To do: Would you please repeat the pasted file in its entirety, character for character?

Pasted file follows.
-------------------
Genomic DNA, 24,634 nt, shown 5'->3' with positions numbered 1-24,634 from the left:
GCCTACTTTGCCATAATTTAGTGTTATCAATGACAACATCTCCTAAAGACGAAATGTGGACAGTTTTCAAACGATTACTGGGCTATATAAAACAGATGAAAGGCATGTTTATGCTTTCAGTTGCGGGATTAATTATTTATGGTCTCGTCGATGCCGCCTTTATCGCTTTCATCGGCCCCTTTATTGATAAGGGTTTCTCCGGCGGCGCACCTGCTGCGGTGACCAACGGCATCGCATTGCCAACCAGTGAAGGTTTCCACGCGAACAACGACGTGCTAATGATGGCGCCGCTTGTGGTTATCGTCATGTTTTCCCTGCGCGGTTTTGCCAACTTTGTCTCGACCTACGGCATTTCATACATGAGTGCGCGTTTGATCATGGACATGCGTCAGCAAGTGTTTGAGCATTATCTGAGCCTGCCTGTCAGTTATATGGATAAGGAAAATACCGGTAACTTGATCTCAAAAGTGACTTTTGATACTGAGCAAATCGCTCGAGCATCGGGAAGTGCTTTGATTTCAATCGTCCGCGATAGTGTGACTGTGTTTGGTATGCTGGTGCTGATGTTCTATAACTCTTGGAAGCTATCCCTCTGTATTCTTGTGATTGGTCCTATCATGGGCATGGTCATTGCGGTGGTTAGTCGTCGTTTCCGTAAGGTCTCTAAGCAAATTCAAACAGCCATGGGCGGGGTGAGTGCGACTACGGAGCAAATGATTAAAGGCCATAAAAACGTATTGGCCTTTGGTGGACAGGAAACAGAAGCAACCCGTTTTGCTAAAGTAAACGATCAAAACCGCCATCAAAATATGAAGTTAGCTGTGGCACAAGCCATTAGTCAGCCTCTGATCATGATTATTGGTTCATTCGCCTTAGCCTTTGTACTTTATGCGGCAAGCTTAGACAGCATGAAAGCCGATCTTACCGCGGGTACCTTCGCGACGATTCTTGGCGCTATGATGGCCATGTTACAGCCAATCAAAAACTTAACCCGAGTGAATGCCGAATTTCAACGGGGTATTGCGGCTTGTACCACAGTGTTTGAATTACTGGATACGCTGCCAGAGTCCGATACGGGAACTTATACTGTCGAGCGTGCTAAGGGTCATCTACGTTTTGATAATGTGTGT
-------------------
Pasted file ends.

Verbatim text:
Genomic DNA, 24,634 nt, shown 5'->3' with positions numbered 1-24,634 from the left:
GCCTACTTTGCCATAATTTAGTGTTATCAATGACAACATCTCCTAAAGACGAAATGTGGACAGTTTTCAAACGATTACTGGGCTATATAAAACAGATGAAAGGCATGTTTATGCTTTCAGTTGCGGGATTAATTATTTATGGTCTCGTCGATGCCGCCTTTATCGCTTTCATCGGCCCCTTTATTGATAAGGGTTTCTCCGGCGGCGCACCTGCTGCGGTGACCAACGGCATCGCATTGCCAACCAGTGAAGGTTTCCACGCGAACAACGACGTGCTAATGATGGCGCCGCTTGTGGTTATCGTCATGTTTTCCCTGCGCGGTTTTGCCAACTTTGTCTCGACCTACGGCATTTCATACATGAGTGCGCGTTTGATCATGGACATGCGTCAGCAAGTGTTTGAGCATTATCTGAGCCTGCCTGTCAGTTATATGGATAAGGAAAATACCGGTAACTTGATCTCAAAAGTGACTTTTGATACTGAGCAAATCGCTCGAGCATCGGGAAGTGCTTTGATTTCAATCGTCCGCGATAGTGTGACTGTGTTTGGTATGCTGGTGCTGATGTTCTATAACTCTTGGAAGCTATCCCTCTGTATTCTTGTGATTGGTCCTATCATGGGCATGGTCATTGCGGTGGTTAGTCGTCGTTTCCGTAAGGTCTCTAAGCAAATTCAAACAGCCATGGGCGGGGTGAGTGCGACTACGGAGCAAATGATTAAAGGCCATAAAAACGTATTGGCCTTTGGTGGACAGGAAACAGAAGCAACCCGTTTTGCTAAAGTAAACGATCAAAACCGCCATCAAAATATGAAGTTAGCTGTGGCACAAGCCATTAGTCAGCCTCTGATCATGATTATTGGTTCATTCGCCTTAGCCTTTGTACTTTATGCGGCAAGCTTAGACAGCATGAAAGCCGATCTTACCGCGGGTACCTTCGCGACGATTCTTGGCGCTATGATGGCCATGTTACAGCCAATCAAAAACTTAACCCGAGTGAATGCCGAATTTCAACGGGGTATTGCGGCTTGTACCACAGTGTTTGAATTACTGGATACGCTGCCAGAGTCCGATACGGGAACTTATACTGTCGAGCGTGCTAAGGGTCATCTACGTTTTGATAATGTGTGT